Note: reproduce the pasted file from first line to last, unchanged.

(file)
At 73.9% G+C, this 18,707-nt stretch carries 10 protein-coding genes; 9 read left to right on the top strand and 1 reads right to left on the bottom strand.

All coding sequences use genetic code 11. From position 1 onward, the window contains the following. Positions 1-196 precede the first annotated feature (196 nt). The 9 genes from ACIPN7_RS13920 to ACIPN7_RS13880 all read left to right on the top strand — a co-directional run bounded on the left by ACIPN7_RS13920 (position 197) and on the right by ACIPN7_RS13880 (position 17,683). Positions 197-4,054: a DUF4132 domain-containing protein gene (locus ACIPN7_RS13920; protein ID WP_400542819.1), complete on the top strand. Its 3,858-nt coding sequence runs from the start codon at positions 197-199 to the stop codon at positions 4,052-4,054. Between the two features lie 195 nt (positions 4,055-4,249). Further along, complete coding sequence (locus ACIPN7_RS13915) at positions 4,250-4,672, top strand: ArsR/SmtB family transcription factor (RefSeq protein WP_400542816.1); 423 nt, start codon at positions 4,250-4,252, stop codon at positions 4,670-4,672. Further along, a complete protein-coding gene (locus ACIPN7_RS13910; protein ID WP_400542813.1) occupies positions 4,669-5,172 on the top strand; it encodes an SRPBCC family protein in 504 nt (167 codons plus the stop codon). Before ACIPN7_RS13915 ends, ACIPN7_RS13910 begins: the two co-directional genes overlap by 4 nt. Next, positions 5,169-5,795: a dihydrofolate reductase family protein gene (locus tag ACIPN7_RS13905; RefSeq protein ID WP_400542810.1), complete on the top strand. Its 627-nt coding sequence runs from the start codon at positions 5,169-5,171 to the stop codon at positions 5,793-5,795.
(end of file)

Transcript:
At 73.9% G+C, this 18,707-nt stretch carries 10 protein-coding genes; 9 read left to right on the top strand and 1 reads right to left on the bottom strand.

All coding sequences use genetic code 11. From position 1 onward, the window contains the following. Positions 1-196 precede the first annotated feature (196 nt). The 9 genes from ACIPN7_RS13920 to ACIPN7_RS13880 all read left to right on the top strand — a co-directional run bounded on the left by ACIPN7_RS13920 (position 197) and on the right by ACIPN7_RS13880 (position 17,683). Positions 197-4,054: a DUF4132 domain-containing protein gene (locus ACIPN7_RS13920; protein ID WP_400542819.1), complete on the top strand. Its 3,858-nt coding sequence runs from the start codon at positions 197-199 to the stop codon at positions 4,052-4,054. Between the two features lie 195 nt (positions 4,055-4,249). Further along, complete coding sequence (locus ACIPN7_RS13915) at positions 4,250-4,672, top strand: ArsR/SmtB family transcription factor (RefSeq protein WP_400542816.1); 423 nt, start codon at positions 4,250-4,252, stop codon at positions 4,670-4,672. Further along, a complete protein-coding gene (locus ACIPN7_RS13910; protein ID WP_400542813.1) occupies positions 4,669-5,172 on the top strand; it encodes an SRPBCC family protein in 504 nt (167 codons plus the stop codon). Before ACIPN7_RS13915 ends, ACIPN7_RS13910 begins: the two co-directional genes overlap by 4 nt. Next, positions 5,169-5,795: a dihydrofolate reductase family protein gene (locus tag ACIPN7_RS13905; RefSeq protein ID WP_400542810.1), complete on the top strand. Its 627-nt coding sequence runs from the start codon at positions 5,169-5,171 to the stop codon at positions 5,793-5,795.